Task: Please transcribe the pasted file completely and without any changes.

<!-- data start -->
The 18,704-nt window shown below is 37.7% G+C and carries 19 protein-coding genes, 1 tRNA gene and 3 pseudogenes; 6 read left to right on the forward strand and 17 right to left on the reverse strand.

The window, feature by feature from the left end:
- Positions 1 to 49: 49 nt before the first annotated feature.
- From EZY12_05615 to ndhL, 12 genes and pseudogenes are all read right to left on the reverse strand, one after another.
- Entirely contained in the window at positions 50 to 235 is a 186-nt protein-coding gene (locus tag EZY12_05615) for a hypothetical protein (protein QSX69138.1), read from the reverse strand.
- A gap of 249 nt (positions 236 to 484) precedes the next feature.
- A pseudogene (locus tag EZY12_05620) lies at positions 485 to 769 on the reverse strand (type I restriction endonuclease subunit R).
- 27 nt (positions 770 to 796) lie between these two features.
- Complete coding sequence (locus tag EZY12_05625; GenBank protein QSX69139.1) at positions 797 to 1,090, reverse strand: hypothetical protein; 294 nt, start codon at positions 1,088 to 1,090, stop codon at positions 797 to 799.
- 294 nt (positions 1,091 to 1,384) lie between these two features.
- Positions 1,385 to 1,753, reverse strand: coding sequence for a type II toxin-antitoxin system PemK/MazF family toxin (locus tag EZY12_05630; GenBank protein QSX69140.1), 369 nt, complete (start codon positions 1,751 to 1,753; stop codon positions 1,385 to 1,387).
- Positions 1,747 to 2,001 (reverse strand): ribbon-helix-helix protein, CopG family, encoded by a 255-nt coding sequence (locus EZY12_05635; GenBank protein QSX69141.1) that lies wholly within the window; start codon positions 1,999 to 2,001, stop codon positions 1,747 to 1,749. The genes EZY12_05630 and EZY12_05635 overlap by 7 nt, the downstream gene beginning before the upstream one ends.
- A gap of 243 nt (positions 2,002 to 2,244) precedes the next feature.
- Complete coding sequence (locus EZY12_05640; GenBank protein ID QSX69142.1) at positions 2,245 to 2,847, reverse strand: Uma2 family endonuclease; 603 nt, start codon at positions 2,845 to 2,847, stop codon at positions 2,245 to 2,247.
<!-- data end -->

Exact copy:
The 18,704-nt window shown below is 37.7% G+C and carries 19 protein-coding genes, 1 tRNA gene and 3 pseudogenes; 6 read left to right on the forward strand and 17 right to left on the reverse strand.

The window, feature by feature from the left end:
- Positions 1 to 49: 49 nt before the first annotated feature.
- From EZY12_05615 to ndhL, 12 genes and pseudogenes are all read right to left on the reverse strand, one after another.
- Entirely contained in the window at positions 50 to 235 is a 186-nt protein-coding gene (locus tag EZY12_05615) for a hypothetical protein (protein QSX69138.1), read from the reverse strand.
- A gap of 249 nt (positions 236 to 484) precedes the next feature.
- A pseudogene (locus tag EZY12_05620) lies at positions 485 to 769 on the reverse strand (type I restriction endonuclease subunit R).
- 27 nt (positions 770 to 796) lie between these two features.
- Complete coding sequence (locus tag EZY12_05625; GenBank protein QSX69139.1) at positions 797 to 1,090, reverse strand: hypothetical protein; 294 nt, start codon at positions 1,088 to 1,090, stop codon at positions 797 to 799.
- 294 nt (positions 1,091 to 1,384) lie between these two features.
- Positions 1,385 to 1,753, reverse strand: coding sequence for a type II toxin-antitoxin system PemK/MazF family toxin (locus tag EZY12_05630; GenBank protein QSX69140.1), 369 nt, complete (start codon positions 1,751 to 1,753; stop codon positions 1,385 to 1,387).
- Positions 1,747 to 2,001 (reverse strand): ribbon-helix-helix protein, CopG family, encoded by a 255-nt coding sequence (locus EZY12_05635; GenBank protein QSX69141.1) that lies wholly within the window; start codon positions 1,999 to 2,001, stop codon positions 1,747 to 1,749. The genes EZY12_05630 and EZY12_05635 overlap by 7 nt, the downstream gene beginning before the upstream one ends.
- A gap of 243 nt (positions 2,002 to 2,244) precedes the next feature.
- Complete coding sequence (locus EZY12_05640; GenBank protein ID QSX69142.1) at positions 2,245 to 2,847, reverse strand: Uma2 family endonuclease; 603 nt, start codon at positions 2,845 to 2,847, stop codon at positions 2,245 to 2,247.